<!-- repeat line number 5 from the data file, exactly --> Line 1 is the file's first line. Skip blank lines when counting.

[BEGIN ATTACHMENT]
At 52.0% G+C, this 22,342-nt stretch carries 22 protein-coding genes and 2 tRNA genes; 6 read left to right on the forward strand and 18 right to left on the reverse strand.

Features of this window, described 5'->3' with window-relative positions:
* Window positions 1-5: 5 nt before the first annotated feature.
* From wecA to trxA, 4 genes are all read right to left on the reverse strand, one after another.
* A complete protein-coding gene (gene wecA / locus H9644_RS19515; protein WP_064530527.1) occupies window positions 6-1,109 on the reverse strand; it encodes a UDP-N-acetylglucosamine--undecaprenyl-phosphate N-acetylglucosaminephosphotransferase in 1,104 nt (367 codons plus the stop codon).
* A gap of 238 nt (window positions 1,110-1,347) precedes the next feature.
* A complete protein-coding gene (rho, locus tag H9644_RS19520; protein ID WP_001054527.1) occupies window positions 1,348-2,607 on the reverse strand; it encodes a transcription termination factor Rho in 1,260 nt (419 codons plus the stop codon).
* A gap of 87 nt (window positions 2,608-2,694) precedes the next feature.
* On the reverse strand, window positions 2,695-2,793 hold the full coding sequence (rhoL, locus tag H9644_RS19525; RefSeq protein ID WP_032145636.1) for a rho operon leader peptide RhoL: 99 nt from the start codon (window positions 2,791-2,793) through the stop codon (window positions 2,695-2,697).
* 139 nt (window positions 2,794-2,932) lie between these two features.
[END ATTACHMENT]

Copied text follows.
* A complete protein-coding gene (gene wecA / locus H9644_RS19515; protein WP_064530527.1) occupies window positions 6-1,109 on the reverse strand; it encodes a UDP-N-acetylglucosamine--undecaprenyl-phosphate N-acetylglucosaminephosphotransferase in 1,104 nt (367 codons plus the stop codon).